“If I could, I would have voted for Obama for a third term.”
I never want to visit the sunken place, but I have been happy to revisit Get Out on multiple occasions. Writer/director Jordan Peele’s social thriller is a fantastic debut feature that will be earning him plenty of awards recognition in the months to come, along with a pass to do what he wants. He’s earned it, as this twisted take on Guess Who’s Coming to Dinner? is the sort of horror film that places so much racial tension on display without taking the easy route. Rather than dig into the usual culprits, the film heads in another direction to play into the awkward sense of humor it so brilliantly realizes, while slowly building suspense out of its setup as well. It doesn’t hurt to see excellent performances from all involved, including a star-making turn from Daniel Kaluuya and great support from Allison Williams, Catherine Keener, Bradley Whitford, Lakeith Stanfield, Betty Gabriel and Lil Rel Howery. Timely and well-crafted, the micro-budgeted Get Out was a huge success for a good reason.

“I’m just gonna assume you’re all criminals.”
While Get Out was designed as a genre thriller that could incorporate a racial agenda into its story, Detroit dove headfirst into dramatic territory, without the sheen of a high concept to make it more palatable. Director Kathryn Bigelow and writer Mark Boal have once again put together an intense drama, this time using the facts surrounding the 1967 Detroit riots and a particular incident centered around people caught in the wrong place at the wrong time. This is not an easy film to watch, and the extended middle section is very much a horror film that takes no easy ways out. The committed performances make emotions register all the more clearly, and the filmmaking style certainly does a lot to balance the shock value with our sense of empathy for the victims. The idea that racism is a horrible thing may seem obvious, but here’s a film that doesn’t pull punches, provides a lot of talented people the chance to shine, and can surely start a conversation among audiences, given a chance.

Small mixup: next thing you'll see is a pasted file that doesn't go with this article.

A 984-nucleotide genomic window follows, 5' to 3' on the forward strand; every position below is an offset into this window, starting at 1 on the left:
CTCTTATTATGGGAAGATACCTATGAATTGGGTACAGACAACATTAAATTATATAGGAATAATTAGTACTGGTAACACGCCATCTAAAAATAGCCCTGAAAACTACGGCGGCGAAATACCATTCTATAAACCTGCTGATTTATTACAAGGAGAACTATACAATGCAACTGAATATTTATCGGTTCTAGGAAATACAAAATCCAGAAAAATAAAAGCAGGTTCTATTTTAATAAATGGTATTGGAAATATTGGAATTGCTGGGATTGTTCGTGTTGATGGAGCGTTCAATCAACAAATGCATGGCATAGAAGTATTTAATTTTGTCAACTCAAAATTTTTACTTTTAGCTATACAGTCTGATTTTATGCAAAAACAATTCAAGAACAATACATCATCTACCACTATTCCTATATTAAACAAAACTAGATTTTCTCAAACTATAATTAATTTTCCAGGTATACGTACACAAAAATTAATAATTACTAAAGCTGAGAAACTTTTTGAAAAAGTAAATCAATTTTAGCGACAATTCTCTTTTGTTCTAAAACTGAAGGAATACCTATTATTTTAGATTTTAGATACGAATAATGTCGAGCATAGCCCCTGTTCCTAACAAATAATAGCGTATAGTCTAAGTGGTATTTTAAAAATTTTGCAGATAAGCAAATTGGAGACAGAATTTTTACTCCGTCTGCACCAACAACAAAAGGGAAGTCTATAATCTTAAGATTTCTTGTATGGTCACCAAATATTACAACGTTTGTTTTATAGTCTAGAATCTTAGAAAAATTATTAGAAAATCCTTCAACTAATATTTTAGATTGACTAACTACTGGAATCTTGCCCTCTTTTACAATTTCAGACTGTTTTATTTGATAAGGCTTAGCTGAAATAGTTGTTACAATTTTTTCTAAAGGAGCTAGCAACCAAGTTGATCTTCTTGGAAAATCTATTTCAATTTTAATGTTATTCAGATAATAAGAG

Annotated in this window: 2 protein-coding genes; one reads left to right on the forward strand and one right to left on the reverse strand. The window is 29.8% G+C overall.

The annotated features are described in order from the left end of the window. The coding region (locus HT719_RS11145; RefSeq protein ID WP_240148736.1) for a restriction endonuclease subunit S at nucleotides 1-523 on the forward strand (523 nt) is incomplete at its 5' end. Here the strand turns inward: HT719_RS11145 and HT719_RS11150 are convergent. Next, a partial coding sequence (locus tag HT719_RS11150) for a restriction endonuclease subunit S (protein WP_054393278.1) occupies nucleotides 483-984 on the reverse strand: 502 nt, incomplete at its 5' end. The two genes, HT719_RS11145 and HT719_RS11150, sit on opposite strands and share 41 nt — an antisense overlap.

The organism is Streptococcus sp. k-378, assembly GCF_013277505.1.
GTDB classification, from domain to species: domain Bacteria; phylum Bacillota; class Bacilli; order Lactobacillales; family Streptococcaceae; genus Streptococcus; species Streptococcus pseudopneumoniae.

“We are what they grow beyond.”
I had a lot of fun with The Force Awakens, but here is a Star Wars film that feels challenging and ambitious in the ways you hope for when it comes to science fiction, as well as goofy space operas. Writer/director Rian Johnson had some big ideas for how this franchise needed to evolve to become more than just large-scale spectacle with guaranteed box office returns and man did he deliver. I’ve never been more interested in the ways of the Force than I have been with this movie and it’s thanks to his handling of new and old characters that I was able to get behind the struggles that kind of power presents. Add to that exciting new worlds, fantastic cinematography, great action, a terrific score and so much more to make an incredible film that satisfied me as a Star Wars fan, a movie fan, and a person excited to see something new on the big screen.

“You can practically see it from here.”
Christopher Nolan took the setting for a war movie and made an intense thriller. Much like Mad Max: Fury Road, the film functions as one huge action sequence that never stops, and there is plenty to admire in that sort of effort. It’s made all the better thanks to his work as an artist who knows how to paint on a huge canvas to tell an affecting story. Subverting various tropes, offering a bare minimum of dialogue and letting the editing do some heavy-lifting, here’s an incredible effort that has very little in common with other war films and it’s still every bit as stirring as one’s merely aspiring to show good triumphing over evil. And, of course, this movie is the technical marvel you’d expect from the man who has continued to find innovative uses for an amazing IMAX experience. While I’ve been continually pleased with how the film plays at home, the experience of seeing a 70mm IMAX experience only makes me wonder what Nolan could possibly do next to continue showing audiences why going to the movies can be a special experience.